Everything anyone needs to know about paper recycling


What does paper recycling involve?

Paper recycling is a recycling and production process called papermaking whereby waste paper is turned into new paper. As a totally natural product made from wood fibres, paper waste is important for the creation of new cardboard and paper products whereas if this paper wasn’t recycled, it would simply mount up or go into rubbish bins where it emits toxic gases such as carbon dioxide and methane which are harmful to the environment and also reduce air quality.

Which paper can be recycled?

There are lots of different types of paper that can be recycled – from newspapers to white office/computer paper and from magazines and catalogues to cardboard and phone directories. However, certain types of paper cannot be recycled either because they have a coating or other treatment such as magazines or paper that has been laminated with plastic. Paper towels and cups and paper that contains food waste are other types that cannot be recycled.

The benefits of recycling

Recycling paper can offer many environmental and eco-friendly benefits such as reducing the waste that goes to landfill, saving forests by preserving trees and using waste paper as a resource instead, generating lower levels of pollution and using less energy and water during the manufacturing process compared to using virgin paper and reducing emissions of greenhouse gases.

Furthermore, recycling paper can actually make you money and you can read how to do this here - How to Make Money and Sell Paper & Cardboard

How is paper recycled?

The first step in the process is for the recyclable paper to be collected from homes and businesses and taken to specific collection points such as paper scrapyards and waste paper stores where recycling agents and paper merchants will put this into a large recycling bin which will then be collected with other such bins and put into a huge recycling container. All this paper is then weighed, assessed for quality and then graded before being transported to facilities that recycle paper. 

Having reached the recycling plant, the paper is then sorted and separated depending on its quality and value, what is was made from and whether it has been treated with a coating etc.

After it has been sorted, the paper is then shredded to break it down into smaller pieces. This shredded paper is then mixed with chemicals such as hydrogen peroxide and caustic soda and water to break down the paper fibres until it becomes a slurry in a process known as pulping. 

This mass of pulp then needs to be screened by pushing it through special screens that have different sizes and shapes of holes which removes any contamination from the pulp and filters out any unwanted material or objects.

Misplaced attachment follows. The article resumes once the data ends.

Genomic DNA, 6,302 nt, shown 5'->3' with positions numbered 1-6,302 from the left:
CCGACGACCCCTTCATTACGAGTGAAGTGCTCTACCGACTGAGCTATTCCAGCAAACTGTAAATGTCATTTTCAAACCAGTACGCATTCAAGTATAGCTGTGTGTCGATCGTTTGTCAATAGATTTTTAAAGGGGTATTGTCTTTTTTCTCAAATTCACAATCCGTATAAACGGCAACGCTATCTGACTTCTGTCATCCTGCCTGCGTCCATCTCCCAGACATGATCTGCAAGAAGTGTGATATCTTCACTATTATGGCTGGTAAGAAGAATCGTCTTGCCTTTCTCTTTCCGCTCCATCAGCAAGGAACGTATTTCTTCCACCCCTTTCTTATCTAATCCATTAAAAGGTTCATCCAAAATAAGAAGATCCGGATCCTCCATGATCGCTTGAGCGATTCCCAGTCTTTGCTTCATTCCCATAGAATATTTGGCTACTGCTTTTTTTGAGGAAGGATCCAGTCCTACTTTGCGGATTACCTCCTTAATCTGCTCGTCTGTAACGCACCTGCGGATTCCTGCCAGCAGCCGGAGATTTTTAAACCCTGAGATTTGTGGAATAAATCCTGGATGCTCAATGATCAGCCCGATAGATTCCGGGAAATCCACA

Depending on the paper being recycled, the pulp then has to go through the de-inking process to remove any ink, glue or adhesive and this is achieved by passing it through more screens. The paper pulp is now clean enough to be put into a machine that spins any remaining debris out of it using a centrifugal cleaning process.

Next, the pulp enters the filtering process to eliminate any impurities with the lighter contaminants such as tape, glue or string floating to the top and heavier material such as metal dropping to the bottom, all of which can then be removed.

If white paper is to be produced then the next stage involving bleaching is important as this is where hydrogen peroxide is applied to improve the paper’s brightness and whiteness. Obviously, recycled cardboard does not need to enter the bleaching process.

The final stage of the paper recycling process is rolling where the clean pulp is prepared to be used to produce new paper. This involves mixing the pulp with hot water and chemicals before it enters a machine that has press rollers to make sure all the moisture is removed. The pulp then passes through a machine with a heated metal roller so that it is completely dry and solid and is turned into long rolls of paper which can then be cut into the required size for delivery to businesses and manufacturers who use it for their products.

Some interesting facts about paper recycling


  • For every ton of recycled paper produced, 17 trees are saved
  • Paper accounts for 40% of landfill waste
  • It is possible to recycle 77% of office waste paper so it’s important that workplaces have a recycling routine in place to make the process as easy as possible for employees so why not learn How to make your staff more eco-friendly
  • Office waste paper can be recycled into paper towels
  • The type of paper most wasted is that of a high grade
  • Receipts can’t be recycled or composted because they are coated with a product called BPA so if you are asked if you want a receipt, try to always say no